To begin, what is a Mammal?
A Mammal is an Animal that is a
hairy, warm blooded,
vertebrate (has a backbone) that
breathes air, gives birth live,
and the female of the species nurses
The Red Wolf, who once roamed freely in many parts
of the Country, had become so decimated by 1967,
that adding it to the Endangered Species List,
(ESL) was its last and only hope.
See a great history of them here:
Endangered Red Wolves
The other two Florida Species had been hunted to
Ranchers and farmers fear of wolves killing their stock,
Habitat encroachment and just general ignorance
were the biggest factors in their road to extinction.
A few years later, in 1969, fearing the complete extinction
of the species, a small number of them were carefully
selected and taken into captivity for protective breeding.
By 1980, the Red Wolf was considered extinct in the wild.
Today in several Southern states including Florida,
the Red Wolf is being protected and carefully watched.
They are making a small, but important
last stand for their own survival.
A Red Wolf Father with Pups
Photo credit: Greg Koch/USFWS
Of the nearly 300 still alive, over 200 live in captivity,
but the others are in the wild, so there is hope.
In Florida, the Endangered Red Wolf has
been re-introduced in a small isolated setting
on St. Vincent Island off the Panhandle.
The Florida Red Wolf stands 14-16 inches high,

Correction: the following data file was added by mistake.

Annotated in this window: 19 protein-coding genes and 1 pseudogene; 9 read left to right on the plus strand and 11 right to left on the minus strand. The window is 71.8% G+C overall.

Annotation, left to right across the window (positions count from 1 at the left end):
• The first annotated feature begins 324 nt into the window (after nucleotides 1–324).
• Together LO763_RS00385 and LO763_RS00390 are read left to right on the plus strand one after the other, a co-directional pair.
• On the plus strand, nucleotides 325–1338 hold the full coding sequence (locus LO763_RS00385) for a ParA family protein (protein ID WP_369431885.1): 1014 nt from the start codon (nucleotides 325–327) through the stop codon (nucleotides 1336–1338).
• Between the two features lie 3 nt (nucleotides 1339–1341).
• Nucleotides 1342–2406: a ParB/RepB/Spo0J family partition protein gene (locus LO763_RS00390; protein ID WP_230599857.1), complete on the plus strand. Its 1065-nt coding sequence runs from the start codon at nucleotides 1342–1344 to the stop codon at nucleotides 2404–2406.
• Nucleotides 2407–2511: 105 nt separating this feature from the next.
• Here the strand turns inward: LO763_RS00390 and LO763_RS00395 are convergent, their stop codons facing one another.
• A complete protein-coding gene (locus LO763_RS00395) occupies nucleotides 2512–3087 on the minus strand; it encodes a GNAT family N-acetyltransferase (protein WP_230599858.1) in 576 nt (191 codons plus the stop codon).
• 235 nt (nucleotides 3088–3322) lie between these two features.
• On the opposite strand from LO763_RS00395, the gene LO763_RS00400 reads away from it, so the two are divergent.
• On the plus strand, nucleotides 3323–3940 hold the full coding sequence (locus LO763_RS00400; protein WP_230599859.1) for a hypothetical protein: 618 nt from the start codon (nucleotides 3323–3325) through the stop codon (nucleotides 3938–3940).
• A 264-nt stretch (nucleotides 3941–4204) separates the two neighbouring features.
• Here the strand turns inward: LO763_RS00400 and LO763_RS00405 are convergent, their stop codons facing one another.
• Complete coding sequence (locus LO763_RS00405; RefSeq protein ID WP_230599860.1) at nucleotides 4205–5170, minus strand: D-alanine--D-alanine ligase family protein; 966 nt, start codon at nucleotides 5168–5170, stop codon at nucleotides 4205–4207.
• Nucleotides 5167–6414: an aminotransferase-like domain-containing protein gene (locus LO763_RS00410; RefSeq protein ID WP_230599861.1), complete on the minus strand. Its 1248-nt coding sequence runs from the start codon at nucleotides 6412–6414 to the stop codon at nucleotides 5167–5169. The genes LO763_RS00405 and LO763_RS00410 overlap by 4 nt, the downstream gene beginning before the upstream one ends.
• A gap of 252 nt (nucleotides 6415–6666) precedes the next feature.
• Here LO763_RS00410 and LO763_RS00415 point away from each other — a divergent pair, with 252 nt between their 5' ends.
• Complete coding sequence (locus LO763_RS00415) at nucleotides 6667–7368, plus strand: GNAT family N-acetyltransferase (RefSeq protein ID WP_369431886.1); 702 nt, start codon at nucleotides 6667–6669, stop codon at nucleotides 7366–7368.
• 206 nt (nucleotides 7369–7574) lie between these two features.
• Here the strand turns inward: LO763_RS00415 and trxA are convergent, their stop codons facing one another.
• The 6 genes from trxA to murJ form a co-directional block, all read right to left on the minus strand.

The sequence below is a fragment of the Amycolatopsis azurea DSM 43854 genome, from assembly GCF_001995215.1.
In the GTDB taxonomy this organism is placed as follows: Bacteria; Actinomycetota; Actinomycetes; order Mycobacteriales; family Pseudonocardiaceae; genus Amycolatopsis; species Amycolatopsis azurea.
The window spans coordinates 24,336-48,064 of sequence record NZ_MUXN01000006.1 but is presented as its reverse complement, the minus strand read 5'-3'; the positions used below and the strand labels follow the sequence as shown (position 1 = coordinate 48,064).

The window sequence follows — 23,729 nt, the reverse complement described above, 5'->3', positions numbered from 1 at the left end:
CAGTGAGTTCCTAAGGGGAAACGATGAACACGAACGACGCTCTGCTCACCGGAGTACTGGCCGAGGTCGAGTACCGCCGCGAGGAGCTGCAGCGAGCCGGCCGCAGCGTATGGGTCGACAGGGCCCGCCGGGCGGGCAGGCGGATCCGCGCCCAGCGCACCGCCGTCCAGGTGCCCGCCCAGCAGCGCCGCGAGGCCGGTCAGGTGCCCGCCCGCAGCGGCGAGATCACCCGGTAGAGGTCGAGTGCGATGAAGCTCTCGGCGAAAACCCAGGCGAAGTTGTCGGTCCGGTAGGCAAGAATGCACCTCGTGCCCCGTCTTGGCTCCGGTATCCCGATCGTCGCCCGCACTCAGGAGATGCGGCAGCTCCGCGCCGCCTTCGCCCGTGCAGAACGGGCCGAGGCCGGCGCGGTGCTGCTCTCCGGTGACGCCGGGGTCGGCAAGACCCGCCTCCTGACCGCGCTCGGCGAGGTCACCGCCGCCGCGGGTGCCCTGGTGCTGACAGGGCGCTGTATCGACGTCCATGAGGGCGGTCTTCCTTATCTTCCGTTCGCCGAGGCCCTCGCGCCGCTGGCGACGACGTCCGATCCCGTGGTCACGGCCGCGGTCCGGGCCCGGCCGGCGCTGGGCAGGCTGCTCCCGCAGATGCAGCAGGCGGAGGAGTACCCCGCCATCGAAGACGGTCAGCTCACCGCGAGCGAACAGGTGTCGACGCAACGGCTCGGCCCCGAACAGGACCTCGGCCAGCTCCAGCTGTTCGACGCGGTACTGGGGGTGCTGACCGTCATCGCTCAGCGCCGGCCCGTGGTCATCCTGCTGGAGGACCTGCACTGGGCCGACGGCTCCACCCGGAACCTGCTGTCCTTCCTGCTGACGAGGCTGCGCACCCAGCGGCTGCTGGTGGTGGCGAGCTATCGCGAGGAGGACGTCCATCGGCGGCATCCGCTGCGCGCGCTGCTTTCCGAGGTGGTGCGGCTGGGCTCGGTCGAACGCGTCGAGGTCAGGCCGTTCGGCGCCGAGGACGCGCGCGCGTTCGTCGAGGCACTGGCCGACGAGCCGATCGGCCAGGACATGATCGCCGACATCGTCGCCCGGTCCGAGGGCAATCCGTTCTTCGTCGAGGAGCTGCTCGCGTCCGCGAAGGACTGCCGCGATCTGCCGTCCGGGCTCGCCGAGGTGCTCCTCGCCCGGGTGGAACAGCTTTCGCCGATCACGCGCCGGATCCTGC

weighs between 40-80 pounds and is
4.5 to 5.5 feet long.
Their diet consists of small mammals
like, rabbits and raccoon and rodents.
The average life span is between 13-16 years.
Red Wolves mate for life, as do most other of the
Genus Canis and have very strong family bonds.
Unlike the Grey Wolf, there are no reports
of a Red Wolf ever attacking a Human.
Photo credit: USFWS
The shy Red Wolf prefers to hunt alone or
with his family, a mate and one offspring.
Places to learn more:
No Airstrip in Red Wolf Territory
Edge of Existence
Field Trip Earth
Wolves of Alligator River
Oldest Mammal Found
Red Wolf Back from Extinction
World of the
New York State Museum
Red Wolf Coalition
Timeline of the
Red Wolf Recovery
University of California Museum of Paleontology
The Hall of Mammals
University of Michigan
Western North Carolina Nature Center
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